November 29, 2018
By: Jack Witthaus
A downtown property owner — which objected to plans for the largest proposed residential project in the central business district — has dropped its appeal.
UBS Realty Investors LLC, owner of the adjacent Central Station apartment complex, no longer is appealing New York-based Property Markets Group Inc.’s proposed 900-unit Golden Sparrow project at 434 N. Orange Ave. A quasi-judicial hearing to resolve the appeal was cancelled Nov. 28 and 29, according to a city of Orlando document. The appeal’s resolution helps pave the way for the project potentially to be approved by Orlando’s city council at an undetermined date.
Attorneys for both parties couldn’t immediately be reached for comment. Central Station was represented by Miami-based Akerman LLP’s Cecelia Bonifay and Samual Miller; Golden Sparrow was represented by Orlando-based Lowndes’ Melody Lynch, Michael Piccolo and Rebecca Wilson.
UBS Realty Investors had appealed the approval of the project’s first phase, which included 262 apartments in a 17-story tower, 45,000 square feet of commercial space on the ground floor and the co-working space. Representatives with UBS Realty Investors said Nov. 16 at a city of Orlando appearance review board meeting that they also planned more appeals. Cecelia Bonifay, an attorney with Akerman representing UBS Realty Investors, said Nov. 16 that UBS Realty Investors was concerned about the traffic, the shadows and the height of the towers.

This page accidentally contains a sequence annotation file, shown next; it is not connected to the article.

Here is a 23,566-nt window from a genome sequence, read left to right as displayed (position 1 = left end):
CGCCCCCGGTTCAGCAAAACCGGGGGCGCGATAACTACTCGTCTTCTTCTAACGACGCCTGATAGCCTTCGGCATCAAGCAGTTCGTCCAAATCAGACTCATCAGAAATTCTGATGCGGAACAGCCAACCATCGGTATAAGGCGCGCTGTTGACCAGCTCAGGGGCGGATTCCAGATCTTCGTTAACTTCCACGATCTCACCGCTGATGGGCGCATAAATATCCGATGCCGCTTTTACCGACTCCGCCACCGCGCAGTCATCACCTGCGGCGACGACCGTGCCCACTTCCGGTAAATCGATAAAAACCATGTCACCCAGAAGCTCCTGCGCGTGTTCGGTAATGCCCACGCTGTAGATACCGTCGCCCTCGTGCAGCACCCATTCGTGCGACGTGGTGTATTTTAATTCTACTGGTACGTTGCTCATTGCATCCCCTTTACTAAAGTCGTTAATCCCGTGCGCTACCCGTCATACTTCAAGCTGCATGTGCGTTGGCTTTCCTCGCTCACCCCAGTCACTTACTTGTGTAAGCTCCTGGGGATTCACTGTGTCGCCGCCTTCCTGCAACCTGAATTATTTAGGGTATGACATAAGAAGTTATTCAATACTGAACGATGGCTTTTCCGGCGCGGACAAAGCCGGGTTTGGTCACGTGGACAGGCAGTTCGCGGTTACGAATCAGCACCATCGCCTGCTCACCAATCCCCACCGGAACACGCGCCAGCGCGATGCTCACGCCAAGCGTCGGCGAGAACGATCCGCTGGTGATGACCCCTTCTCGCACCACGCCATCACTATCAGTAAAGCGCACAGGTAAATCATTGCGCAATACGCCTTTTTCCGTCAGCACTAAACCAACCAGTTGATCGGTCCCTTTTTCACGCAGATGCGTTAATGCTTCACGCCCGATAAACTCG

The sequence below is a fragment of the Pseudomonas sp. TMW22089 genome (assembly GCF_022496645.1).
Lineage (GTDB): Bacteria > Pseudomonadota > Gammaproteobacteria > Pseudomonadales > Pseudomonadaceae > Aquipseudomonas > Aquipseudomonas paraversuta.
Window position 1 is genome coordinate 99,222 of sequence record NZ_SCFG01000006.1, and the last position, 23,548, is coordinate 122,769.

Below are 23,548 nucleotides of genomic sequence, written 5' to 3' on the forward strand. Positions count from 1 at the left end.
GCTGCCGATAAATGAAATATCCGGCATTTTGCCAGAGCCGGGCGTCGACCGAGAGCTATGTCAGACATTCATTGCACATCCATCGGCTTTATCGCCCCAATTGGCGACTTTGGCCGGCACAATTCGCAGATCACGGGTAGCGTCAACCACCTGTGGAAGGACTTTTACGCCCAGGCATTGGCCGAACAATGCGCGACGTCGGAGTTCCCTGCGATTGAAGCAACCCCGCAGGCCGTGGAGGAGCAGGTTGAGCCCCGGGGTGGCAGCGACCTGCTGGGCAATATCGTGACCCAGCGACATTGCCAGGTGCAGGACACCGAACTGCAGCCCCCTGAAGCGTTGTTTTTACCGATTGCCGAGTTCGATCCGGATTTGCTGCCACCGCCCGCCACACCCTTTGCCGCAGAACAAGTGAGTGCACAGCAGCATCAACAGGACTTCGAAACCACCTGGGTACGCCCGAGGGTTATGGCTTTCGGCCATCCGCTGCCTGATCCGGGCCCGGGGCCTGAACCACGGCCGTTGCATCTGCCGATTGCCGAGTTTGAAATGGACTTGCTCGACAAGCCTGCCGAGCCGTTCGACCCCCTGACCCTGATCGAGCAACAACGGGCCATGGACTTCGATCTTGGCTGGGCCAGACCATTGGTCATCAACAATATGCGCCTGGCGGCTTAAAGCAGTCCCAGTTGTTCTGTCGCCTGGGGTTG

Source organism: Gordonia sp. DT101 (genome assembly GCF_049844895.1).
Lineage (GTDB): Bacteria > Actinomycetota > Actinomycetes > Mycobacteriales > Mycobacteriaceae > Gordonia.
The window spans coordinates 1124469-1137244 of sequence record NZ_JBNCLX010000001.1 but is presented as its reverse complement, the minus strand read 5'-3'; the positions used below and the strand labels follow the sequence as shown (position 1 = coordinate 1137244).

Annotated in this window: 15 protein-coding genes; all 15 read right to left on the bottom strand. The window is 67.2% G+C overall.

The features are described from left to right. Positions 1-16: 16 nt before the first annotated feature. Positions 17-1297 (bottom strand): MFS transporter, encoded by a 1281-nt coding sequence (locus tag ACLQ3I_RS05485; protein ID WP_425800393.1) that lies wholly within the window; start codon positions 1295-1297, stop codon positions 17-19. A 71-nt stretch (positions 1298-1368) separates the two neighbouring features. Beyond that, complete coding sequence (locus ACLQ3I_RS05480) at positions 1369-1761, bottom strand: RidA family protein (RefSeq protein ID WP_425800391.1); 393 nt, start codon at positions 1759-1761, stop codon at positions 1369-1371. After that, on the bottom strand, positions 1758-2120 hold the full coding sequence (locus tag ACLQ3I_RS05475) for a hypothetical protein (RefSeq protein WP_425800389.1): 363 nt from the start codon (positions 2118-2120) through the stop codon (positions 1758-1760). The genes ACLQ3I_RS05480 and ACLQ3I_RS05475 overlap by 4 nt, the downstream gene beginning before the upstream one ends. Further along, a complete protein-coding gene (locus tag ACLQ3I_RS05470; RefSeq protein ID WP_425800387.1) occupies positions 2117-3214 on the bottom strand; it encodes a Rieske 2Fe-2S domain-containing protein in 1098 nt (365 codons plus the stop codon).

Despite the objections, Golden Sparrow on Nov. 16 received conditional approval for its final two phases of the three-phase Golden Sparrow or X Orlando project from the city of Orlando’s appearance review board. The board serves in an advisory capacity to Orlando’s city council and is necessary for obtaining building permits.
The 3.57-acre Golden Sparrow project is slated to be built on one of the largest undeveloped tracts downtown and is near a Lynx SunRail station and across the street from the Orange County Courthouse. The project will “significantly influence” the central business district’s physical and social landscape “for decades,” according to city documents. The project will feature three towers with 900 apartments, 85,000 square feet of commercial space, 35,000 square feet of co-working space and 1,516 parking spaces. It’s estimated to cost north of $200 million to build, according to industry standards.
The proposed downtown project adds to Orlando’s hot apartment sector, which has a low 3.4 percent vacancy rate, according to a September report from Charlotte, N.C.-based Real Data Inc. Occupancy rates are expected to remain higher than 95 percent over the next year, well above average among Southeastern cities, which should trigger rent growth, according to the report. There are more than 9,700 apartments in the local construction pipeline, and one-third of those are being built near downtown Orlando.